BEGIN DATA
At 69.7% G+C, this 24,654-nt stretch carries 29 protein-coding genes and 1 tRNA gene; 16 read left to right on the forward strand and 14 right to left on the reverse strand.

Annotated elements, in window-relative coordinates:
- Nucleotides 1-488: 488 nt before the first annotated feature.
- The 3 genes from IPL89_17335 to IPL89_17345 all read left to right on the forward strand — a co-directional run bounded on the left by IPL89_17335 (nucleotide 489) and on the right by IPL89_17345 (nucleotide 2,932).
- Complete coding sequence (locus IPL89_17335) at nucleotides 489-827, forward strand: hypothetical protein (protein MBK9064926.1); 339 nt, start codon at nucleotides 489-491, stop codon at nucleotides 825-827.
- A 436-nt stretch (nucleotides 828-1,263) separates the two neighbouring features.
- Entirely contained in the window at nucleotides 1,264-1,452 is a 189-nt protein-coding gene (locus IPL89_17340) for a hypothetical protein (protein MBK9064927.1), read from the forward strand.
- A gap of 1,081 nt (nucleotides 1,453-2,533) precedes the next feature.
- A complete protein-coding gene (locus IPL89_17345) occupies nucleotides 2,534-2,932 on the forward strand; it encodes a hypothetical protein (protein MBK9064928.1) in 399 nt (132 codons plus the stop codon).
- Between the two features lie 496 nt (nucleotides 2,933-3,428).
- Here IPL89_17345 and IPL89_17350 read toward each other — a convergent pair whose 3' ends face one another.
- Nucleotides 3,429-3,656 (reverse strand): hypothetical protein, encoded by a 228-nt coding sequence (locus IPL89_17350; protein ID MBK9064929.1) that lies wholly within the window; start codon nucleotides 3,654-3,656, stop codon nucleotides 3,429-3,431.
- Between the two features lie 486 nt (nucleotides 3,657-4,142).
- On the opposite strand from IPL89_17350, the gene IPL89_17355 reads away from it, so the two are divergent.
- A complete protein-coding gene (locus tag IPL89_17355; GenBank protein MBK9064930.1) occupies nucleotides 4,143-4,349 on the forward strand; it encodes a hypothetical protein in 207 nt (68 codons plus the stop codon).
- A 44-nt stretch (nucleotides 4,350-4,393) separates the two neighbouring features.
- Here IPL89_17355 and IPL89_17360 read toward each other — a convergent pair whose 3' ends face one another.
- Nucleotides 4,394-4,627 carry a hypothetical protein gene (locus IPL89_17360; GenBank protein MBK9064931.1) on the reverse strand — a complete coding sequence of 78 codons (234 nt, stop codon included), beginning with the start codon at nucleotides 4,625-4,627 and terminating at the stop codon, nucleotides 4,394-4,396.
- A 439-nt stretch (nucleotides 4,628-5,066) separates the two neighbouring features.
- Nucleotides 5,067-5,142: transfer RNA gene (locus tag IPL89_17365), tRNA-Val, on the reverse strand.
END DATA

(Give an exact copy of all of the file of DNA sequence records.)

At 69.7% G+C, this 24,654-nt stretch carries 29 protein-coding genes and 1 tRNA gene; 16 read left to right on the forward strand and 14 right to left on the reverse strand.

Annotated elements, in window-relative coordinates:
- Nucleotides 1-488: 488 nt before the first annotated feature.
- The 3 genes from IPL89_17335 to IPL89_17345 all read left to right on the forward strand — a co-directional run bounded on the left by IPL89_17335 (nucleotide 489) and on the right by IPL89_17345 (nucleotide 2,932).
- Complete coding sequence (locus IPL89_17335) at nucleotides 489-827, forward strand: hypothetical protein (protein MBK9064926.1); 339 nt, start codon at nucleotides 489-491, stop codon at nucleotides 825-827.
- A 436-nt stretch (nucleotides 828-1,263) separates the two neighbouring features.
- Entirely contained in the window at nucleotides 1,264-1,452 is a 189-nt protein-coding gene (locus IPL89_17340) for a hypothetical protein (protein MBK9064927.1), read from the forward strand.
- A gap of 1,081 nt (nucleotides 1,453-2,533) precedes the next feature.
- A complete protein-coding gene (locus IPL89_17345) occupies nucleotides 2,534-2,932 on the forward strand; it encodes a hypothetical protein (protein MBK9064928.1) in 399 nt (132 codons plus the stop codon).
- Between the two features lie 496 nt (nucleotides 2,933-3,428).
- Here IPL89_17345 and IPL89_17350 read toward each other — a convergent pair whose 3' ends face one another.
- Nucleotides 3,429-3,656 (reverse strand): hypothetical protein, encoded by a 228-nt coding sequence (locus IPL89_17350; protein ID MBK9064929.1) that lies wholly within the window; start codon nucleotides 3,654-3,656, stop codon nucleotides 3,429-3,431.
- Between the two features lie 486 nt (nucleotides 3,657-4,142).
- On the opposite strand from IPL89_17350, the gene IPL89_17355 reads away from it, so the two are divergent.
- A complete protein-coding gene (locus tag IPL89_17355; GenBank protein MBK9064930.1) occupies nucleotides 4,143-4,349 on the forward strand; it encodes a hypothetical protein in 207 nt (68 codons plus the stop codon).
- A 44-nt stretch (nucleotides 4,350-4,393) separates the two neighbouring features.
- Here IPL89_17355 and IPL89_17360 read toward each other — a convergent pair whose 3' ends face one another.
- Nucleotides 4,394-4,627 carry a hypothetical protein gene (locus IPL89_17360; GenBank protein MBK9064931.1) on the reverse strand — a complete coding sequence of 78 codons (234 nt, stop codon included), beginning with the start codon at nucleotides 4,625-4,627 and terminating at the stop codon, nucleotides 4,394-4,396.
- A 439-nt stretch (nucleotides 4,628-5,066) separates the two neighbouring features.
- Nucleotides 5,067-5,142: transfer RNA gene (locus tag IPL89_17365), tRNA-Val, on the reverse strand.